For the connoisseur of corrugated iron

As the ABC Collectors programme knows very well, people collect all sorts of stuff. One particular line of collectible that doesn’t turn up very often is corrugated iron.

Almost immediately after it was invented sometime in the early 1820s by Henry Robinson Palmer, a British engineer and naval design, it rapidly became a popular lightweight building material (although the early corro was very thick – sometimes up to ten times its usual thickness nowadays – which gives a clue of the age of any really old corro you might find.

It’s hard to credit but there are still a few snobs around who sneer at it for being  ‘too industrial”.  Get a life, I say – or else you try lifting 2 square metres of roof tiles in one go and see what you think then… Corrugated iron is fabulously efficient, strong and effective building material that we here at the Institute like to celebrate.

So it was with great pleasure that I recently met Wayne Rabone, one of Australia’s small number of corrugated iron collectors, Wayne, a demolition contractor who lives in Kaniva in Western Victoria, has easily the biggest collection I’ve ever seen. Being a demolition contractor must have a few advantages in this line of collecting.Wayne Rabone’s corrugated iron collection (part view)

Wayne reckons there are about 10 other people around who collect pretty seriously.

If you are of a similar mind or have a piece of iron that might interest him, his contact details are:

Wayne Rabone, 5 David St., Kaniva Vic 3419

Ph 03 5392 2442, Mobile: 0408 922442

Also my good friend Don Morrison makes steel bodied guitars out of old flattened corrugated iron sheets and is always on the look out for nice old logos and so on. We’ve been working on doing an old fashioned Donmo logo to spray on some new iron but am having trouble finding the right ink (it’s not a paint by the way) that can penetratev the zinc/steel. The stuff that they were using 100 years ago must have been pretty amazing. Anybody got any suggestons?

Mark Thomson


Hooting smoking and whistling at Murray Bridge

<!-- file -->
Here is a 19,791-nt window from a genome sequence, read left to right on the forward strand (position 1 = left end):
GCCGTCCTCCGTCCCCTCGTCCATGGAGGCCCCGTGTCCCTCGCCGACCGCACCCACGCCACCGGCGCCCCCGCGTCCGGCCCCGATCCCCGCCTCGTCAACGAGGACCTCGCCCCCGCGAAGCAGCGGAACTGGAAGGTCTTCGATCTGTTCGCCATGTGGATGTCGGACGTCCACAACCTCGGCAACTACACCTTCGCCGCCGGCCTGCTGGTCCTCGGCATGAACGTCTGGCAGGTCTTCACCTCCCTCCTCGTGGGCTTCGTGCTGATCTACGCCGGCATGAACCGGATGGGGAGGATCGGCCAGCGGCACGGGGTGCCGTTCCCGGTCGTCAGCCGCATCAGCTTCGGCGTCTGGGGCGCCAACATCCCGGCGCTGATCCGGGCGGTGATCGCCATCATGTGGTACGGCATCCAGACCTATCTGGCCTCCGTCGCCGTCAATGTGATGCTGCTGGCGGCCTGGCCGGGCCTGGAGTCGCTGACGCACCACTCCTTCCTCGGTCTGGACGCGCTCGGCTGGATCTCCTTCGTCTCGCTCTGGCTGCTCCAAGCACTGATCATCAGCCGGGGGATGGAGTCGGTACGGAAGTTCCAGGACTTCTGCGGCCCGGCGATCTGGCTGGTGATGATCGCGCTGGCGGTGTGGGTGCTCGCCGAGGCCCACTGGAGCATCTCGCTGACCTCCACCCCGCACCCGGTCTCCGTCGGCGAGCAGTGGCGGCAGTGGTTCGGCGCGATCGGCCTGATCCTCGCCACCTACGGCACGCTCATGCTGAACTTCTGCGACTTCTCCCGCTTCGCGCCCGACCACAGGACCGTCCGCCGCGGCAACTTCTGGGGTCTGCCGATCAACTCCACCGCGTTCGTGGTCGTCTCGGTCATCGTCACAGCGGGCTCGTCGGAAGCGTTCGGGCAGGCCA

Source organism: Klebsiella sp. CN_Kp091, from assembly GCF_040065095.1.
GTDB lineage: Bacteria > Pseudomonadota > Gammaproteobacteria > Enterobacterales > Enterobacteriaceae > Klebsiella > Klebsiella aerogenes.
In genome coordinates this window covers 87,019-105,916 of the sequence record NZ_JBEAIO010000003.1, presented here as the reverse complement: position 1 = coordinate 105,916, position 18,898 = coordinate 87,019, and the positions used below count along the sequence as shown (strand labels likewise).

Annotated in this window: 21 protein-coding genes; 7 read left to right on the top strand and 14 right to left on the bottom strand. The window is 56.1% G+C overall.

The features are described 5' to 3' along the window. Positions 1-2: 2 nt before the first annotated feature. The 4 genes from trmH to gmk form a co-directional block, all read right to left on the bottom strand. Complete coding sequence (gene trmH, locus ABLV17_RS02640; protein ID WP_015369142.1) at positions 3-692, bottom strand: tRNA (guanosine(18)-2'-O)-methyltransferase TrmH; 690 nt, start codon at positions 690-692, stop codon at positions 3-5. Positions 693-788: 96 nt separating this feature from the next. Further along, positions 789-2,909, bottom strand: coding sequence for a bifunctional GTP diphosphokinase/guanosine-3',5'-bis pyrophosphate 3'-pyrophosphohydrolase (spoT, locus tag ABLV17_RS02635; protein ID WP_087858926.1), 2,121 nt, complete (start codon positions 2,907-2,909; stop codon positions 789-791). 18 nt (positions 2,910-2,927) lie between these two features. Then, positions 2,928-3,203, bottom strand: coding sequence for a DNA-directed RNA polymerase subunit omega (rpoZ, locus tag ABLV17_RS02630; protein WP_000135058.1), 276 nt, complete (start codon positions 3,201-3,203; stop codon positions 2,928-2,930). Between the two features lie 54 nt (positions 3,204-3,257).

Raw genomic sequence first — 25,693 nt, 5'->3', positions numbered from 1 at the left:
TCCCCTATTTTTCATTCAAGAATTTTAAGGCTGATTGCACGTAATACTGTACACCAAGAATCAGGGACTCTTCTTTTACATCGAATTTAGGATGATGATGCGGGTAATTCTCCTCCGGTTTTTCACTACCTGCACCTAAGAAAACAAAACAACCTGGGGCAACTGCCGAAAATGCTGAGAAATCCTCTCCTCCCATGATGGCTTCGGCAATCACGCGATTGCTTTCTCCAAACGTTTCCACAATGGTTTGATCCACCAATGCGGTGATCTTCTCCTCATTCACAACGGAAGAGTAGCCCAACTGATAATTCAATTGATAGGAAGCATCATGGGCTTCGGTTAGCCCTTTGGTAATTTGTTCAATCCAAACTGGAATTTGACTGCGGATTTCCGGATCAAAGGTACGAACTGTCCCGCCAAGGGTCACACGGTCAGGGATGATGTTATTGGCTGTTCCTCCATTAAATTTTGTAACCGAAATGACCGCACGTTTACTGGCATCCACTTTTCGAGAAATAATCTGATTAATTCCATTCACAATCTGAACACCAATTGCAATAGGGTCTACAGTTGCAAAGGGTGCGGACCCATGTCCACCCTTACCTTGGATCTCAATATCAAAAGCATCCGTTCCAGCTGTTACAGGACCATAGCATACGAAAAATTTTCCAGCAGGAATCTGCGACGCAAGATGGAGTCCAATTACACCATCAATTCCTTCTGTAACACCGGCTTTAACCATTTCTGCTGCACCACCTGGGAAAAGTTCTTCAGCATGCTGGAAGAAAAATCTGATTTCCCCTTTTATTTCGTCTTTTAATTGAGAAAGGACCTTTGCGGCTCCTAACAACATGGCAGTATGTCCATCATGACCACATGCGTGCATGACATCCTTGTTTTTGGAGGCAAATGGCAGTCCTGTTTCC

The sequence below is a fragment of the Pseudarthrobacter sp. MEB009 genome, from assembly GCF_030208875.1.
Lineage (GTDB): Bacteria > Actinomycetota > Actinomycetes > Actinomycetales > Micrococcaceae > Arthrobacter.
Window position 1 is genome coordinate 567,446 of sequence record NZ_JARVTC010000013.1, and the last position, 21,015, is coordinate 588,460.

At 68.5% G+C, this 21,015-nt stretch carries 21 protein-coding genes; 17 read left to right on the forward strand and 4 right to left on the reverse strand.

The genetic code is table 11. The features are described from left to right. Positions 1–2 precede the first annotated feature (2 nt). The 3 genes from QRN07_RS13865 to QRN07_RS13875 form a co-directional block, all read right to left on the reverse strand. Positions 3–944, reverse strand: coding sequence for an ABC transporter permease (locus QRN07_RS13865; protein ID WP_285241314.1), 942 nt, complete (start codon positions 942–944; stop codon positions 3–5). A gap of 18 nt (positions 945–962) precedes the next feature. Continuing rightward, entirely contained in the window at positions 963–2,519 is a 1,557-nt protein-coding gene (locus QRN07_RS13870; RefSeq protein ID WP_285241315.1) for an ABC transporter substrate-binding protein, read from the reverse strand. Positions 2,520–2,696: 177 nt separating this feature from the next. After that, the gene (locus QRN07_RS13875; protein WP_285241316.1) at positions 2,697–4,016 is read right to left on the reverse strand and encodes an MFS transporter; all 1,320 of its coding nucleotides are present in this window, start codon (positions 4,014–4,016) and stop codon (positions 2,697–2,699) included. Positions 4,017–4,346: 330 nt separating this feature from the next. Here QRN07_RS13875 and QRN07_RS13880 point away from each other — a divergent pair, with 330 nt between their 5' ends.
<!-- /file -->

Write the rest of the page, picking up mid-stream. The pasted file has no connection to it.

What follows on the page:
“You fellas have too much time on your hands!”

We heard that a few times over this last weekend when the Institute took the Random Excuse Generator to the 12th National Historical Machinery Rally on the banks of the Murray River at Murray Bridge in South Australia. We thought it was pretty funny coming from somebody who might have spent eight or nine thousand hours repairing an old tractor they’d pulled out of a swamp!

The biennial rally is the biggest rally of old traction engines, farm equipment and historical working vehicles in Australia, bringing together most of the restorers’ clubs and associations in one place. It’s an immense event covering numerous acres, full of hooting, smoking, whistling machinery, most of it beautifully restored or at some point on the way there.

A magnificent machine in the grand parade

It also attracts a very pleasant, chatty bunch of people who have a really good time together. They’re very accomplished shed dwellers with an amazing range of skills between them and a fair willingness to share them. So it was a good place for the Institute to take Hoke’s Random Excuse Generator on a rare outing and show people some of our products along with a few pieces of our remarkable Hoke’s Tool Co. collection.

Technical Director Dr Chris Block explains the intricacies of the REG

The Random Excuse Generator got a big workout – IBYS Technical Director Dr Chris Block was obliged to make numerous running repairs as the REG seems to have acquired the ability to make excuses for itself (there’s clearly a feedback issue here).

Over the weekend we signed up a number of new Institute members, added a lot of people to the email address list, took orders for t-shirts (because we sold out over the weekend) and held a draw for a valuable Hoke’s Tool Co. Trivia Drive. T-shirts and Certificates of Membership will be in the mail in the next few days. The lucky winner of the Trivia Drive was John Becke of Yanco in New South Wales. John was exhibiting a 1952 Norman generator set at the show, and is a member of the Riverina Vintage Machinery Club.

For us it was all worthwhile, seeing the slow smiles come over people’s faces when they realised what we were up to. We met lots of terrific people that we would like to participate in our online activities and put their sheds – which would be some of the most interesting to be found anywhere – up on our site. Stay in touch and thanks to all those people we met over the weekend who made it such a good experience.

Mark Thomson

Advanced Research Director